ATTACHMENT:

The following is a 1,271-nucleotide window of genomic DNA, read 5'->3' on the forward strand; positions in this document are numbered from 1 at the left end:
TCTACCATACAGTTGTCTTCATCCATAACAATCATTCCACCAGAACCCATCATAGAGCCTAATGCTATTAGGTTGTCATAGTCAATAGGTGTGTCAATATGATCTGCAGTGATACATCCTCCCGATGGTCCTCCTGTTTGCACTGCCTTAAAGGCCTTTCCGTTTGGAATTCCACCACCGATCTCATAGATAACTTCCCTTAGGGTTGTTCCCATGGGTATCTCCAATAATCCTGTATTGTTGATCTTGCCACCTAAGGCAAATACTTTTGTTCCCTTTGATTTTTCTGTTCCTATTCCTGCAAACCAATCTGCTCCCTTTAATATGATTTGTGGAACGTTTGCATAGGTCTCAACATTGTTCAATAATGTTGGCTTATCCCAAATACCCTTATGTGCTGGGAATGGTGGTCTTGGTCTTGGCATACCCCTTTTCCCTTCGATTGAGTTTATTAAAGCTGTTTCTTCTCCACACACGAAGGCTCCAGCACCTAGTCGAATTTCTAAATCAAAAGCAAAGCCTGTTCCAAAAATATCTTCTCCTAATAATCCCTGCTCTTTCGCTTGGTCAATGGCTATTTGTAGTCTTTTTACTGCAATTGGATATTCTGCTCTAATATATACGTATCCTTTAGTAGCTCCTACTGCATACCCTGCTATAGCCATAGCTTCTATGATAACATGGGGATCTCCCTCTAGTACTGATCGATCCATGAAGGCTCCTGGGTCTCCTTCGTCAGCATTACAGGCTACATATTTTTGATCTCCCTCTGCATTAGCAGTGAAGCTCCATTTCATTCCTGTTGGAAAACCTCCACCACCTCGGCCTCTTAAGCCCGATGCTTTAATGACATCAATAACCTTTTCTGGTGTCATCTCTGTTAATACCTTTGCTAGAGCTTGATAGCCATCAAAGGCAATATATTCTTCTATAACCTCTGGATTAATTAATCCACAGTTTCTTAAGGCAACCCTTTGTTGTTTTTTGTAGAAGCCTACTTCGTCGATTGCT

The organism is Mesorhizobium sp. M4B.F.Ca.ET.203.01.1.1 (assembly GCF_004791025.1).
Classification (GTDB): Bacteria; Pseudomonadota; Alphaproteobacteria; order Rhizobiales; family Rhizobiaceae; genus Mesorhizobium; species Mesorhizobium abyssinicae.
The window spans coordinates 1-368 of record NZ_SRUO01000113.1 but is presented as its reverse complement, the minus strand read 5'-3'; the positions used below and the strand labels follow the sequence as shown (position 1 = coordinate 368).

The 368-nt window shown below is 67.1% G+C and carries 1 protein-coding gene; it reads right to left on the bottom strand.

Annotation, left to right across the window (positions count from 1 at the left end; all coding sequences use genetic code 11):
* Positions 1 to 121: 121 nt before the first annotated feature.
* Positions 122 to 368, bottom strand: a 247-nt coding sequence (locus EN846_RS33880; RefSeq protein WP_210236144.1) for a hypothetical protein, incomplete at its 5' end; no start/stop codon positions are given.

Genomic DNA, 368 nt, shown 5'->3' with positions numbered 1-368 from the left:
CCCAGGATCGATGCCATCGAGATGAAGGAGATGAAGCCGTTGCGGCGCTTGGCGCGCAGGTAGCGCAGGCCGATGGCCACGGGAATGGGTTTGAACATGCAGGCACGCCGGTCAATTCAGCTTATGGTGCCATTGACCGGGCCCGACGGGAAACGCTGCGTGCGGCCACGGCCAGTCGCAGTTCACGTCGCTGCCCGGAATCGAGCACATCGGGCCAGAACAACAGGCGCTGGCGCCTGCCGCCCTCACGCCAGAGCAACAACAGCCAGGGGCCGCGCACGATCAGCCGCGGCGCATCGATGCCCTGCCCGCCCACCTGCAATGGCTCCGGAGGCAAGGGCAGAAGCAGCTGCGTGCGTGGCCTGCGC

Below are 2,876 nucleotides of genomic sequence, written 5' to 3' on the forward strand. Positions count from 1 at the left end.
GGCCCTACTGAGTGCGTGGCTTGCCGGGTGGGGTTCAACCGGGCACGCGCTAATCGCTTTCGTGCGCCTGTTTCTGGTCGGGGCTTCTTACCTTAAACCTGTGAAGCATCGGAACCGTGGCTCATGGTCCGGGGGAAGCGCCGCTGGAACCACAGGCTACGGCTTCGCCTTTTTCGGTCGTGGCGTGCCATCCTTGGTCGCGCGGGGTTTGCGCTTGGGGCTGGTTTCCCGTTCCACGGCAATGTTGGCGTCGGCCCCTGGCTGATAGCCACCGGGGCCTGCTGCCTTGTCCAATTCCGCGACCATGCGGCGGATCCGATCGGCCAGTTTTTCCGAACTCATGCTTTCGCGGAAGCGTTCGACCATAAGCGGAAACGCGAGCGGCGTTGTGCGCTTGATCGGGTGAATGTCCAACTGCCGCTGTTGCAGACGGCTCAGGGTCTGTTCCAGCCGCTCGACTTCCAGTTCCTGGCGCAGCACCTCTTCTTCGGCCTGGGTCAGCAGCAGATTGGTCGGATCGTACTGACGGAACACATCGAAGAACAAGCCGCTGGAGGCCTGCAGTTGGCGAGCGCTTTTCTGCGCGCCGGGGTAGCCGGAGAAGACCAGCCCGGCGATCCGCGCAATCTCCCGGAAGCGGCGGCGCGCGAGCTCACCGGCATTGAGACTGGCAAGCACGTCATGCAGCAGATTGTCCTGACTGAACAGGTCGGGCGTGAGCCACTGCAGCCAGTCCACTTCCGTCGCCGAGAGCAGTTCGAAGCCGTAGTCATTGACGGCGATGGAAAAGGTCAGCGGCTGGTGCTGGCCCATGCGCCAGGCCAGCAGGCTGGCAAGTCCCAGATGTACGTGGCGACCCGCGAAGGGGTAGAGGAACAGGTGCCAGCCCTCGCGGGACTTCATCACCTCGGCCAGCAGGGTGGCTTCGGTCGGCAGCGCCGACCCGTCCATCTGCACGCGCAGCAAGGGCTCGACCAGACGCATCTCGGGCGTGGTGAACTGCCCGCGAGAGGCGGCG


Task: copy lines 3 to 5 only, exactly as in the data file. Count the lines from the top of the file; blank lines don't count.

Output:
The organism is Mesorhizobium sp. M4B.F.Ca.ET.203.01.1.1 (assembly GCF_004791025.1).
Classification (GTDB): Bacteria; Pseudomonadota; Alphaproteobacteria; order Rhizobiales; family Rhizobiaceae; genus Mesorhizobium; species Mesorhizobium abyssinicae.
The window spans coordinates 1-368 of record NZ_SRUO01000113.1 but is presented as its reverse complement, the minus strand read 5'-3'; the positions used below and the strand labels follow the sequence as shown (position 1 = coordinate 368).